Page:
It wasn't until I got about 2/3 of the way through that I realized this was a 5-star book.

The book has its flaws: there is some extraneous material in the first half that could have been cut down, there are a few instances of an awkward secondary character point of view, and there is a generous sprinkling of those pesky adverbs that everyone seems to equate with literary leprosy these days.

But the events immediately preceding the mutiny, the actual mutiny itself and the subsequent court martia
I put off reviewing this book for way too long because I wanted to do it justice. Now it's been months since I finished it, and so my review will be lacking accordingly. But, I can say without reservation that I highly recommend this book. I enjoyed it immenseley, and it met the three criteria for a 5-star book: It entertained me, it made me think, and it made me feel.
I decided to read this book because it was lodged somewhere in my mind as one of those "books you should read." Also, there is a
May 31, 2015 Alondra rated it it was amazing  ·  review of another edition
Recommends it for: Everyone with a pulse
Shelves: books-i-own
5 Stars

I knew this would be a 5-Star read, for me, within the first 50 pages. Something about an author who knows how to tell a story, and not just write one. Feel me??

The story is a masterpiece, pure and simple.

According to the book blurb: "...Herman Wouk's boldly dramatic, brilliantly entertaining novel of life-and mutiny-on a Navy warship in the Pacific theater..."

To me, it really is the story of our main character's brief stint in the Navy, his complicated relationships with his parents an
Czarny Pies
Mar 20, 2015 Czarny Pies rated it really liked it  ·  review of another edition
Recommends it for: Someone looking for a defense of middle-class wasp values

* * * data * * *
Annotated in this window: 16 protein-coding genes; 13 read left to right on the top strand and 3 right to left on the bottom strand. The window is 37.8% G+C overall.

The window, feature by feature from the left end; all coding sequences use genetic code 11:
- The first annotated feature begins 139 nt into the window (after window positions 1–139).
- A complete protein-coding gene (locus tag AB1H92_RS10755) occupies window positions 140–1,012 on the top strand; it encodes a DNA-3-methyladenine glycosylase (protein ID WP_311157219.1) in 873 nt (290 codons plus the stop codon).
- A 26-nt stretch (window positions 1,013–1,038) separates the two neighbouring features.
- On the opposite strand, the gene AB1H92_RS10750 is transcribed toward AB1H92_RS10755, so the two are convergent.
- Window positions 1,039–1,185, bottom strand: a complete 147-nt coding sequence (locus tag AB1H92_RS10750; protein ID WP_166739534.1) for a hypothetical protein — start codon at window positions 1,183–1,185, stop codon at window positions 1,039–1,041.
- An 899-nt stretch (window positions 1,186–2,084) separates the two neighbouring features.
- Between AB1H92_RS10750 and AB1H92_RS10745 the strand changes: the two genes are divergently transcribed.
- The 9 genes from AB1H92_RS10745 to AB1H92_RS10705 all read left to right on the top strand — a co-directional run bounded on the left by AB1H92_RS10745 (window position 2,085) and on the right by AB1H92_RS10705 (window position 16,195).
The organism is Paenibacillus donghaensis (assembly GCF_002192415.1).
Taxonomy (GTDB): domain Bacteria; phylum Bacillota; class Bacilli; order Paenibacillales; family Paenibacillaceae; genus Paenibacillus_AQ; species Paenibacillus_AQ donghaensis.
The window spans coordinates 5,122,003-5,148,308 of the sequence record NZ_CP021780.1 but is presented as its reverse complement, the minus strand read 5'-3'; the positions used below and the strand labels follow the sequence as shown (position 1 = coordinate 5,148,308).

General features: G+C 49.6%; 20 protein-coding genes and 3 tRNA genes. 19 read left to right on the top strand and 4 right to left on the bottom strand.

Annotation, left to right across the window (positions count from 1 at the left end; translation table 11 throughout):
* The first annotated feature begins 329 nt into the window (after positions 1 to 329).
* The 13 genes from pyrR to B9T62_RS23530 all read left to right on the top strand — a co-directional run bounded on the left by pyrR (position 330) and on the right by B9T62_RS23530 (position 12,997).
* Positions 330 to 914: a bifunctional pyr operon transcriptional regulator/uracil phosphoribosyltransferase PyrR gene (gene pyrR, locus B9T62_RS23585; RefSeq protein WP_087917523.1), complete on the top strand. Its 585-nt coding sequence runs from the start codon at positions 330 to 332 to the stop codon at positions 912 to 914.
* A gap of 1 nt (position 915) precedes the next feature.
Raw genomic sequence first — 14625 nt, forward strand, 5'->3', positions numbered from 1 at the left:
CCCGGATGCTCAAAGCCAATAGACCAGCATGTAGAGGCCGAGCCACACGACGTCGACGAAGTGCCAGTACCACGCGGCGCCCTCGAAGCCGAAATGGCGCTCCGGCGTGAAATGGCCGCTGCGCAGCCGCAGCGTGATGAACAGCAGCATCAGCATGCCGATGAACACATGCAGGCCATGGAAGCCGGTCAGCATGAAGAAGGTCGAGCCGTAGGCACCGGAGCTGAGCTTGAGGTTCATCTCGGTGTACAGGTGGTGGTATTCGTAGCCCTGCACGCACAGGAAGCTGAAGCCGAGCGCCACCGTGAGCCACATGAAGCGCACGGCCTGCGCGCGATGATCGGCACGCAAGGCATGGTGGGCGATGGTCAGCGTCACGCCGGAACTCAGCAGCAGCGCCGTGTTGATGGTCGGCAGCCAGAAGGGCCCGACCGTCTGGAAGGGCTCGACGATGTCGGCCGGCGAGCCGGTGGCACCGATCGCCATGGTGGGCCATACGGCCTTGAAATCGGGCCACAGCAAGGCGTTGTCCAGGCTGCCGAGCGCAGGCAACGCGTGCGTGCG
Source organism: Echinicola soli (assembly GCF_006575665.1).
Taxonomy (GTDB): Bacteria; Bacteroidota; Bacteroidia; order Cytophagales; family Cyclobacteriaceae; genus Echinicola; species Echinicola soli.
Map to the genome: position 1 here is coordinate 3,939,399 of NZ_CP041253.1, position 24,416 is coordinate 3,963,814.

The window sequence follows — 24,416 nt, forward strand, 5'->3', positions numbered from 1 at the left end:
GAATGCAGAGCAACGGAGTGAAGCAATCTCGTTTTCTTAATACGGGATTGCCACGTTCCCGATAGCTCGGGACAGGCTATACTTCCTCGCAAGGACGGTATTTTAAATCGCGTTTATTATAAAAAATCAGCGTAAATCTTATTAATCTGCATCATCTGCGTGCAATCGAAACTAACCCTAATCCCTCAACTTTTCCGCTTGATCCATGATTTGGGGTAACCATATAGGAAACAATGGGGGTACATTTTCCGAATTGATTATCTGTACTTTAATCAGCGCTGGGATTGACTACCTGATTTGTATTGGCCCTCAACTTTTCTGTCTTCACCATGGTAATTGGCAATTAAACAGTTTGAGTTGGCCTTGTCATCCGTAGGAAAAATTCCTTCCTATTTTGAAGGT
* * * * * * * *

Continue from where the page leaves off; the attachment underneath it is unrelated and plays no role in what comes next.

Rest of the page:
Recommended to Czarny by: Jim Amm, My Track Coach who believed in keeping a cool head in a storm
This novel is the great American classic of the Post War Years describing the trials that an American K must go through in order to "enter the law" or to conform to the expectations of mainstream society. Despite being a devout Jew, Herman Wouk decides to make his hero Joseph K a classic American Wasp. Willis (Willie) Seward Keith must learn to abandon his irresponsible youth, learn how to choose companions wisely, accept responsibility and provide leadership. As Willie spends most of the war se ...more
Mike (the Paladin)
In many ways this is a difficult book, at least to categorize and/or rate. It was also a difficult read for me at times, by turns absorbing, slightly boring, almost exciting, very infuriating, frustrating and thought provoking.

I suppose most will know at least the outline of the story here as it's not only a novel, but a play and a movie. I'll still try to avoid spoilers here for those who haven't run across it in any form. Let me say that the book doesn't fall easily into one category. It's a
Feb 02, 2014 Jeanmarie rated it it was amazing  ·  review of another edition
This is one of those books in which you, yourself, live for as long as it takes to read the whole book. Wouk's forthright manner is detailed, but not verbose. His sense of humor is subtle and wry. There is a believable balance of the mental and the emotional in the narrative and the story feels complete when the book ends.
Oct 05, 2015 Helen rated it it was amazing  ·  review of another edition
I wasn't expecting such a very enjoyable read! Vivid characterization, plenty of funny moments, palpable tension, realistic detail (without technobabble)... Also enjoyable was the lack of unnecessary content- no graphic sex, very limited and mild swearing (there's plenty of "he swore," of course, this being a maritime story), no attempt to put a modern "spin" on things. Nor did the author feel it necessary to make his audience miserable by the end of the book, either by using a jaded "life's hel ...more
Daniel Villines
Apr 22, 2012 Daniel Villines rated it really liked it  ·  review of another edition
Much like the main character of The Caine Mutiny, Willis Keith, I served in the Navy as a reservist on active duty during our first conflict with Iraq and observed (and experienced) many of the eccentric, illogical, and wasteful processes employed by the Navy. As with the crew of the USS Caine, I recall a few endless pre-dawn mornings where we were instructed to move at full speed from one place to the next only to spend the rest of the day waiting for our next set of instructions. I also served ...more